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Whew, close one!

Discussion in 'Chicken Behaviors and Egglaying' started by chicknmania, Aug 17, 2008.

  1. chicknmania

    chicknmania Overrun With Chickens Premium Member

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    Jan 26, 2007
    central Ohio
    I'm not sure where to put this, but I decided to post it under behaviors because as usual that is what to me is the most interesting. Earlier today I heard our yard flock rioting, as if there were a predator. When I went out they were all hiding so I did a patrol and couldn't see anything, went back in. 15 minutes later or so I went out with a basket of clothes to hang on the line. The clothesline is close to our compost pile, which is just inside the woods and usually if the chickens see me there they will go to forage in the pile, I guess they figure it's safe as long as I'm there. I was hanging clothes and they were happily foraging when all of a sudden they panicked and scattered in all directions...I saw one of our golden comet hens struggling in the brush. I didn't know what had her, I just started screaming and running towards her, I was less than three feet away when the Northern Harrier hawk let her go and flew away! Anyway, the interesting part was that after the hawk was gone, and all the chickens were safely concealed, I went in the house to tell my DH, and our dog came back out with me. She gets along well with the chickens and was wandering around, when Brownie, one of our mixed hens, took the opportunity to come out of her hiding place, and moved up closely behind our dog, clucking the whole time. She followed the dog closely til they reached the front yard, where she ran under the bushes in the front yard to be with her roo and her friends in the flock! It amazed me that she had enough sense to use the dog as a bodyguard. The Golden Comet hen (they all look pretty much alike but I think it's Gretel) is lying on our garage floor now. There are no visible injuries and she is lying in a normal position, but obviously she is in shock. When I went out there and spoke to her she tried to crawl under our workbench, so I poured some water out in a bowl for her and left her a piece of cantaloupe. She can see both. I think she will probably be ok, the hawk didn't even tear any feathers off her, but she is an older hen so I hope the shock doesn't kill her. [​IMG]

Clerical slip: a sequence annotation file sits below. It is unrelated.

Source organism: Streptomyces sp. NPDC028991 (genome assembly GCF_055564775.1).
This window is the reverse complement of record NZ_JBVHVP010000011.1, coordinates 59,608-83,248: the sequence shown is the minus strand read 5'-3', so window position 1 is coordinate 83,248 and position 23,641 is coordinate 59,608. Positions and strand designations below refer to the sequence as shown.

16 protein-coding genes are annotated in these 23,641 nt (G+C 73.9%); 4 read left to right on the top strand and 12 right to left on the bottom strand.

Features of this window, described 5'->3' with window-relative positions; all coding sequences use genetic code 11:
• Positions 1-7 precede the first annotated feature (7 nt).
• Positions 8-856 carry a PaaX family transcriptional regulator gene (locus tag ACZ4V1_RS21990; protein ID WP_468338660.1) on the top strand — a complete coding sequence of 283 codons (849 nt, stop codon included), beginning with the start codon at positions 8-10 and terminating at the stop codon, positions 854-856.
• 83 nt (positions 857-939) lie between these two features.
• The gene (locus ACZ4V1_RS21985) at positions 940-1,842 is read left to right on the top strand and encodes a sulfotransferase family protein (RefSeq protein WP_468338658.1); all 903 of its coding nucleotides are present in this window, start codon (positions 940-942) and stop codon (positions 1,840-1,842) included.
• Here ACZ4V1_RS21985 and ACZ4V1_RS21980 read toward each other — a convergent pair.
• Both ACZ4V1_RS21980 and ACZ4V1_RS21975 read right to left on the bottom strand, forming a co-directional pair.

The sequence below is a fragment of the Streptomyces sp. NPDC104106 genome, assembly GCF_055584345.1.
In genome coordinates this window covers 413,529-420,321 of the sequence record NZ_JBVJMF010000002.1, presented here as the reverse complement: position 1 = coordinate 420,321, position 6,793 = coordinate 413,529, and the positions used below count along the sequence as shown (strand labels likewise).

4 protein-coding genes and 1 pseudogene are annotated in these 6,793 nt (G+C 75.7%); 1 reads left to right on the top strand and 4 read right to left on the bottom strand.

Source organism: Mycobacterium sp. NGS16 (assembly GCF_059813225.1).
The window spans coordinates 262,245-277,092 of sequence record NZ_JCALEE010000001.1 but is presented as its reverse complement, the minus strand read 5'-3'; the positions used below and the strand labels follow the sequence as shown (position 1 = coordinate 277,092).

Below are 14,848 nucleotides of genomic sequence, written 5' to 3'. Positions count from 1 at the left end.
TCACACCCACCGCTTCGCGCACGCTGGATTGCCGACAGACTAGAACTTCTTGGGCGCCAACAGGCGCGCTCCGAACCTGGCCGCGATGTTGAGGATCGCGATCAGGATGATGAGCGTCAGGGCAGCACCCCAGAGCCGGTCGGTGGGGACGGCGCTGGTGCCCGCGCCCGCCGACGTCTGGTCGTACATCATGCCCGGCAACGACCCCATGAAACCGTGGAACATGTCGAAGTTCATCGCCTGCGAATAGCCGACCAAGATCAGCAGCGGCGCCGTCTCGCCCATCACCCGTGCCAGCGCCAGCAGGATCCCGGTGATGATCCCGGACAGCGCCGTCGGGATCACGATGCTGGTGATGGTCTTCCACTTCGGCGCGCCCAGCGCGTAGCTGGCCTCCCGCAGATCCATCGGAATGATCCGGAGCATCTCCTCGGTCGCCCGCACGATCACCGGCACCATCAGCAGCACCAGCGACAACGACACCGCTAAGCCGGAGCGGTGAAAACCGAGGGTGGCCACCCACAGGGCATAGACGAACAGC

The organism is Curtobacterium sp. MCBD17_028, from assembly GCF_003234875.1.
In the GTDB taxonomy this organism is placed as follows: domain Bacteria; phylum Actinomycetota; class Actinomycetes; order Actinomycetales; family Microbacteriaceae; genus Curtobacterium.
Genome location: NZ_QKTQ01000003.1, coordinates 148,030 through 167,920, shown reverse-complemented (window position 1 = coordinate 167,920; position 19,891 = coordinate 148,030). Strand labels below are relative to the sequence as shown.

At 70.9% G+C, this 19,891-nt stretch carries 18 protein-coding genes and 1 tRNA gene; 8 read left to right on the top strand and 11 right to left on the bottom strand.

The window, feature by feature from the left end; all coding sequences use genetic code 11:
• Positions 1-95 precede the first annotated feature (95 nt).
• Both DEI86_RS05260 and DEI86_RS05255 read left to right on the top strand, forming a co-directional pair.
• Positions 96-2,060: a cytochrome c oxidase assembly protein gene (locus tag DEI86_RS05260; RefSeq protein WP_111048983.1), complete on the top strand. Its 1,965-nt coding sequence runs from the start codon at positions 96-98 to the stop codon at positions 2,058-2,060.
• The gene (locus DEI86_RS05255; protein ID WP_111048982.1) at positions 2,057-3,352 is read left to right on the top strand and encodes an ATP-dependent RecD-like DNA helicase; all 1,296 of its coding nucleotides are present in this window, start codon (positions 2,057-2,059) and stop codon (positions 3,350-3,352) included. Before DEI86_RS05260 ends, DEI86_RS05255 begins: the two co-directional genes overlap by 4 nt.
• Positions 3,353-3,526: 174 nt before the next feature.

2. Featherland

    Featherland Chillin' With My Peeps

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    Dec 28, 2007
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    I'm glad the hawk didn't get your chicken. Last year we had a hawk that hung around a lot trying to get a chicken and they became adept at getting in hiding places and freezing. Thankfully none of our chickens got caught. Be careful though the hawk may hang around for a while.
     
  3. LynneP

    LynneP Chillin' With My Peeps

    Golden Comets are so smart, and friendly. I adore mine. We're in the Atlantic Flyway, raptors overhead most of the time and we're close to the woods with foxes, raccoons, coyotes. Needless to day we have primo biosecurity!
     
  4. Hangin Wit My Peeps

    Hangin Wit My Peeps AutumnBreezeChickens.com

    Ya know...many people say that chickens are dumb. People who DON'T have chickens!~ I believe chickens are smarter then we give them credit for. Some of my 12 week olds have really shown their brite side a time or two. I sure hope your chicken is ok and that hawk never returns! I thought I heard something in my apple tree right next to my coop...my dad and I walked over there and heard alot of scuffling going on in the bushes but didn't see anything! All my chickens were locked up at the time so not sure what it was...then we hear what we thought was huge wings flapping. My father in law later told me that a family of turkeys roost there. What a relief! I prefer turkeys over huge hawks any day!
     
  5. chicknmania

    chicknmania Overrun With Chickens Premium Member

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    Jan 26, 2007
    central Ohio
    Gretel stayed in the garage for about four hours, was still there when I had to leave. When I came back several hours later, she was back among the living, with the flock, and the cantaloupe was gone! The Northern Harrier has a mate and they have lived in the woods for about a year now; not the first time they have staked out our flock. They are beautiful birds, though.
     

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